resistance to phylloxera by evolving a thick and tough root bark, so
that they were relatively immune to damage. The vinifera vines had
no such evolutionary protection and phylloxera ate away at their
roots, causing them to rot and the plant to die and driving the
pests to seek other nearby live hosts, spreading inexorably through
entire vineyards and on to others.
By 1865, phylloxera had spread to
vines in Provence. Over the next 20 years, it inhabited and
decimated nearly all the vineyards of Europe. Many methods were
attempted to eradicate phylloxera: flooding, where possible, and
injecting the soil with carbon bisulfide, had some success in
checking the louse, but were costly and the pests came back as soon
as the treatments stopped.
Finally Thomas Munson, a
horticulturist from Dennison, Texas, realized that native American
vines were resistant and suggested grafting the vinifera
vines onto riparia hybrid rootsocks. So, there began a
long, laborious process of grafting every wine vine in Europe over
to American rootstocks. It was only in this manner that the European
wine industry could be retrieved from extinction. Downy mildew,
another fungal disease in American grapevines, unfortunately
probably migrated to Europe on some of the rootstocks imported for
grafting. One tragic consequence of the Phylloxera devastation is
that many of the native species indigenous to Europe, since they
were of negligible commercial value, were not perpetuated by
grafting and became extinct.
There was some debate generated by
this replanting that the quality declined in "post-phylloxera"
wines. Whether this was indeed the case and whether this was due to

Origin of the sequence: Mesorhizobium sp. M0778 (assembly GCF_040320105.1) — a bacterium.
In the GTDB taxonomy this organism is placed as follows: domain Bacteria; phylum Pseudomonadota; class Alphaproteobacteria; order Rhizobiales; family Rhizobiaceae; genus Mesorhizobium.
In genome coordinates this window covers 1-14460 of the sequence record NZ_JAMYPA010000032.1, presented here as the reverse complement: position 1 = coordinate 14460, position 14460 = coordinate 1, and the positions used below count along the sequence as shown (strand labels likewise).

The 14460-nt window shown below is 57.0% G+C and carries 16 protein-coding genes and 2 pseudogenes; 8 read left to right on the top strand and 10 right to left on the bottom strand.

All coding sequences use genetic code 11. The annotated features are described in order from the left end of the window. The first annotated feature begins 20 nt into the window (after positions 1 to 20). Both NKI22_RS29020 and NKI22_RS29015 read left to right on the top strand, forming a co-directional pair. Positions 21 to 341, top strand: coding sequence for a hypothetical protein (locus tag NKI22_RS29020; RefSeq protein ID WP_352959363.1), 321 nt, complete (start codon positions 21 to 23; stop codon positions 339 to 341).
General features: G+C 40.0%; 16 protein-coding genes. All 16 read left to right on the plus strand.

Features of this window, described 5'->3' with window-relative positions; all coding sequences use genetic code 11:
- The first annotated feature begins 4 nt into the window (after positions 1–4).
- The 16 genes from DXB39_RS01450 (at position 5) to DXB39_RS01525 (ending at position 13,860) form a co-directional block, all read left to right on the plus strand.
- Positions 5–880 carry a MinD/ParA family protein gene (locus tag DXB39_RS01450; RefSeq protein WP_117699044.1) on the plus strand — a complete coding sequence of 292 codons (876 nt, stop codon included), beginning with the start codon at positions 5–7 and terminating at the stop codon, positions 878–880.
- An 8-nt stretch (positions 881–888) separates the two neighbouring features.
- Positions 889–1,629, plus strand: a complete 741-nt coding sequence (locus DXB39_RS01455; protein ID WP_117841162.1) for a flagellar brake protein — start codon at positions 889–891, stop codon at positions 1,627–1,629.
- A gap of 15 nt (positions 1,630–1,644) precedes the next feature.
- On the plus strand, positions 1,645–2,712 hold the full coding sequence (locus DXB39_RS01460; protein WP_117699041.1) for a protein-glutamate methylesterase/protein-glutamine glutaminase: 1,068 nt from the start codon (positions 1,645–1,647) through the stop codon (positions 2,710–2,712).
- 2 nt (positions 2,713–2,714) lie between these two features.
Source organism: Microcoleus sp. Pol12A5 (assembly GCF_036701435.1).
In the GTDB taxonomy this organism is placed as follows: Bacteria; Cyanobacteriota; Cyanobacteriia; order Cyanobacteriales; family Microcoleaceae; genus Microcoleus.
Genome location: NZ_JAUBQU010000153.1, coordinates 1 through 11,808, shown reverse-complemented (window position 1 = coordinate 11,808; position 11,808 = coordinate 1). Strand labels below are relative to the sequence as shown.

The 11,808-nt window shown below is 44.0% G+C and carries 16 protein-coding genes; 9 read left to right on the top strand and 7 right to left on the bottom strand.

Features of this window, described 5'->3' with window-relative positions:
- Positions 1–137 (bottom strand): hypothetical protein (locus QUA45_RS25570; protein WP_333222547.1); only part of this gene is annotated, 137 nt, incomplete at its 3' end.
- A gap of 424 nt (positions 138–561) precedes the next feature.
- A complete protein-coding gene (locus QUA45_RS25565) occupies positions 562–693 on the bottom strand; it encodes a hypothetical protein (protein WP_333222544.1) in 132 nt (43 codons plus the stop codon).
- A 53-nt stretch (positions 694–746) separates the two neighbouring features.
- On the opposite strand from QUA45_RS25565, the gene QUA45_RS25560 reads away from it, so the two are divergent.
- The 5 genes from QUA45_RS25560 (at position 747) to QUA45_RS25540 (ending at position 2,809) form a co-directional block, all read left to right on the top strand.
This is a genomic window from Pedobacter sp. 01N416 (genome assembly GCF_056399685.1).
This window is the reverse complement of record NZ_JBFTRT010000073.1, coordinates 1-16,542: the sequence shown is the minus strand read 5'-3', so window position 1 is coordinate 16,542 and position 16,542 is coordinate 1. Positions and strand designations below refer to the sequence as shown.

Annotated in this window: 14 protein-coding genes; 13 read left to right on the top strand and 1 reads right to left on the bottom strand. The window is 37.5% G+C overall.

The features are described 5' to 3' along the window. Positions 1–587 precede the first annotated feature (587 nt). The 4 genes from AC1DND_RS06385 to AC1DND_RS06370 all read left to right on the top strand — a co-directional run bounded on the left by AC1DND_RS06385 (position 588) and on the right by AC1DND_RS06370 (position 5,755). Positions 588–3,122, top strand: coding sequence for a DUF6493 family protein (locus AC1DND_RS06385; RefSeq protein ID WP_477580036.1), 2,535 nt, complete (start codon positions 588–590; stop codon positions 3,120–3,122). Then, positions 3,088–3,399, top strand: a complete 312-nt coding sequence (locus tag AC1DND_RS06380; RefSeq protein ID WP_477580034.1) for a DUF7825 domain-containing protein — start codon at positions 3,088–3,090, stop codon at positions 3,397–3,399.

the rootstocks themselves or to the relatively sudden and nearly
universal youth of the vines, or to changes in vinification
techniques, or to some other concurrent factor or variable, is
unknown. Undoubtedly, it will remain a matter of theory and opinion
and provide animated conversation at wine tastings, but ultimately
never be proven.
The blight resulted in shortages of
wine for many years, so that fraud and adulteration became problems,
eventually leading French wine growers to the form the system of
which has become the model for all wine producing countries to both
protect wine trade reputations and authenticate products for
During the period when the
Europeans were contending with phylloxera, the American wine
industry was ironically flourishing. By 1900, America had a fully
developed and proud commercial wine producing business. Leading
brands from California, New York, Ohio, Missouri and New Jersey were
appearing on many of the best restaurant wine lists alongside
French, German and Italian listings. Barrels of California wine were
being regularly exported to Australia, Canada, Central America,
England, Germany, Mexico and the Orient.
The destruction of the American
wine industry would come not from an entomological pest, but from a
political one. While it took a hundred years instead of 20 to
complete its course, the results were even more devastating. It
didn't spread from vineyard to vineyard, but from town to county to
state to the entire nation.
Alcohol abuse and alcoholism and
their related problems were much more widespread and affected a
radically larger share of America's population in the early and
mid-1800s than they do at present day. Excessive use, rather than
moderate use, was the norm in an era of fewer entertainments and
The first Prohibition law went on
the books in Indiana in 1816, forbidding the sale of any alcohol on
Sunday (still enforced to this day). By the 1840s, towns and
counties in Georgia, Indiana, Iowa, Michigan, New Hampshire, New
York and Ohio had gone legally "dry". In 1851, Maine enacted the
first statewide law prohibiting the manufacture and sale of liquor
and, by 1855, thirteen of the thirty-one United States had followed
The Industrial Revolution led from
local to large-scale brewing and mass marketing, with intense